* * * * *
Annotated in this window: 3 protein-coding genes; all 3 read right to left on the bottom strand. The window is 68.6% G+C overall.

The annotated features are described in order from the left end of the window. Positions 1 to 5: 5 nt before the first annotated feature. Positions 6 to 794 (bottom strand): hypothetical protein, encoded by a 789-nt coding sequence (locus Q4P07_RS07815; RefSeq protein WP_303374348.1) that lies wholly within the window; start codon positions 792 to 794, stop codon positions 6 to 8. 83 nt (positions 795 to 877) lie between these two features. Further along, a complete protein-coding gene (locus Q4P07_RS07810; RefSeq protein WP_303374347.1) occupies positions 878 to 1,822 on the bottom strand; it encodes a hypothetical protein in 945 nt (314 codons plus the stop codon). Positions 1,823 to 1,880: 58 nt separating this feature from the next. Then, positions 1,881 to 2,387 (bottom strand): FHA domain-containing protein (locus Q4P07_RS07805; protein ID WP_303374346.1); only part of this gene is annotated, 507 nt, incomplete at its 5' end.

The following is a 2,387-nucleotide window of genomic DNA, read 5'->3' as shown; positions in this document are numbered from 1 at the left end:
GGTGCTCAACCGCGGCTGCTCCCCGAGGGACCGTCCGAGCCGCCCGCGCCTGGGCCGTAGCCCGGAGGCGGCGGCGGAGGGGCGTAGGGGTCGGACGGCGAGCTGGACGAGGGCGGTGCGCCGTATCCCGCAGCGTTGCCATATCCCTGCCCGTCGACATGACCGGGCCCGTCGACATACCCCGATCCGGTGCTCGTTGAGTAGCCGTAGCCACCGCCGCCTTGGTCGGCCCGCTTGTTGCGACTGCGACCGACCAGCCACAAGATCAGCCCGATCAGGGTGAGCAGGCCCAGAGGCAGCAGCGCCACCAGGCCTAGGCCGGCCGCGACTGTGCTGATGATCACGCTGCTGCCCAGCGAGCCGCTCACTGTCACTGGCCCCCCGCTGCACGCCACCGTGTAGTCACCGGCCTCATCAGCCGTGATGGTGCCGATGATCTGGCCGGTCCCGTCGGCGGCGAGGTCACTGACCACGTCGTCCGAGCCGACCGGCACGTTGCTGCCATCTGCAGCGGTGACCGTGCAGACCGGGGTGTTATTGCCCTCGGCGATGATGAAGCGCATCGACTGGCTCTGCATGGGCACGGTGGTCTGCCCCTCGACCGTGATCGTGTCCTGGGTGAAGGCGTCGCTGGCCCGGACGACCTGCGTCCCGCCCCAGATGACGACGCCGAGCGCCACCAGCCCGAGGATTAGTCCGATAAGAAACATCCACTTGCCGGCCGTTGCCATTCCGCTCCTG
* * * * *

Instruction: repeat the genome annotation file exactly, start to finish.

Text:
Annotated in this window: 3 protein-coding genes; all 3 read right to left on the bottom strand. The window is 68.6% G+C overall.

The annotated features are described in order from the left end of the window. Positions 1 to 5: 5 nt before the first annotated feature. Positions 6 to 794 (bottom strand): hypothetical protein, encoded by a 789-nt coding sequence (locus Q4P07_RS07815; RefSeq protein WP_303374348.1) that lies wholly within the window; start codon positions 792 to 794, stop codon positions 6 to 8. 83 nt (positions 795 to 877) lie between these two features. Further along, a complete protein-coding gene (locus Q4P07_RS07810; RefSeq protein WP_303374347.1) occupies positions 878 to 1,822 on the bottom strand; it encodes a hypothetical protein in 945 nt (314 codons plus the stop codon). Positions 1,823 to 1,880: 58 nt separating this feature from the next. Then, positions 1,881 to 2,387 (bottom strand): FHA domain-containing protein (locus Q4P07_RS07805; protein ID WP_303374346.1); only part of this gene is annotated, 507 nt, incomplete at its 5' end.

The following is a 2,387-nucleotide window of genomic DNA, read 5'->3' as shown; positions in this document are numbered from 1 at the left end:
GGTGCTCAACCGCGGCTGCTCCCCGAGGGACCGTCCGAGCCGCCCGCGCCTGGGCCGTAGCCCGGAGGCGGCGGCGGAGGGGCGTAGGGGTCGGACGGCGAGCTGGACGAGGGCGGTGCGCCGTATCCCGCAGCGTTGCCATATCCCTGCCCGTCGACATGACCGGGCCCGTCGACATACCCCGATCCGGTGCTCGTTGAGTAGCCGTAGCCACCGCCGCCTTGGTCGGCCCGCTTGTTGCGACTGCGACCGACCAGCCACAAGATCAGCCCGATCAGGGTGAGCAGGCCCAGAGGCAGCAGCGCCACCAGGCCTAGGCCGGCCGCGACTGTGCTGATGATCACGCTGCTGCCCAGCGAGCCGCTCACTGTCACTGGCCCCCCGCTGCACGCCACCGTGTAGTCACCGGCCTCATCAGCCGTGATGGTGCCGATGATCTGGCCGGTCCCGTCGGCGGCGAGGTCACTGACCACGTCGTCCGAGCCGACCGGCACGTTGCTGCCATCTGCAGCGGTGACCGTGCAGACCGGGGTGTTATTGCCCTCGGCGATGATGAAGCGCATCGACTGGCTCTGCATGGGCACGGTGGTCTGCCCCTCGACCGTGATCGTGTCCTGGGTGAAGGCGTCGCTGGCCCGGACGACCTGCGTCCCGCCCCAGATGACGACGCCGAGCGCCACCAGCCCGAGGATTAGTCCGATAAGAAACATCCACTTGCCGGCCGTTGCCATTCCGCTCCTG